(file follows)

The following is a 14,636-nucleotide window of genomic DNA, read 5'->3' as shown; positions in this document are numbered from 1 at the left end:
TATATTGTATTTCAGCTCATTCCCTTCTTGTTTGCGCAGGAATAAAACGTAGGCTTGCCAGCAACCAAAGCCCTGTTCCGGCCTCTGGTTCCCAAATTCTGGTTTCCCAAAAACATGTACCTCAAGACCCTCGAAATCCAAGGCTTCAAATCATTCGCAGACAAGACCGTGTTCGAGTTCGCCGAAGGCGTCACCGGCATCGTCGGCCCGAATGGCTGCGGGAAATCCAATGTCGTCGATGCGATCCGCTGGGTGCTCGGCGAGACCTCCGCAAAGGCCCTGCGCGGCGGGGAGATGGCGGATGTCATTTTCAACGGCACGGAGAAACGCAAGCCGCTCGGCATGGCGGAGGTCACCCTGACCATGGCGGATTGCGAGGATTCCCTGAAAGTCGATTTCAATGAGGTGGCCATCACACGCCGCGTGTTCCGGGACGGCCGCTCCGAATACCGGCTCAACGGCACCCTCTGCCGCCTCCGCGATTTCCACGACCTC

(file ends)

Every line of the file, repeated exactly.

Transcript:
The following is a 14,636-nucleotide window of genomic DNA, read 5'->3' as shown; positions in this document are numbered from 1 at the left end:
TATATTGTATTTCAGCTCATTCCCTTCTTGTTTGCGCAGGAATAAAACGTAGGCTTGCCAGCAACCAAAGCCCTGTTCCGGCCTCTGGTTCCCAAATTCTGGTTTCCCAAAAACATGTACCTCAAGACCCTCGAAATCCAAGGCTTCAAATCATTCGCAGACAAGACCGTGTTCGAGTTCGCCGAAGGCGTCACCGGCATCGTCGGCCCGAATGGCTGCGGGAAATCCAATGTCGTCGATGCGATCCGCTGGGTGCTCGGCGAGACCTCCGCAAAGGCCCTGCGCGGCGGGGAGATGGCGGATGTCATTTTCAACGGCACGGAGAAACGCAAGCCGCTCGGCATGGCGGAGGTCACCCTGACCATGGCGGATTGCGAGGATTCCCTGAAAGTCGATTTCAATGAGGTGGCCATCACACGCCGCGTGTTCCGGGACGGCCGCTCCGAATACCGGCTCAACGGCACCCTCTGCCGCCTCCGCGATTTCCACGACCTC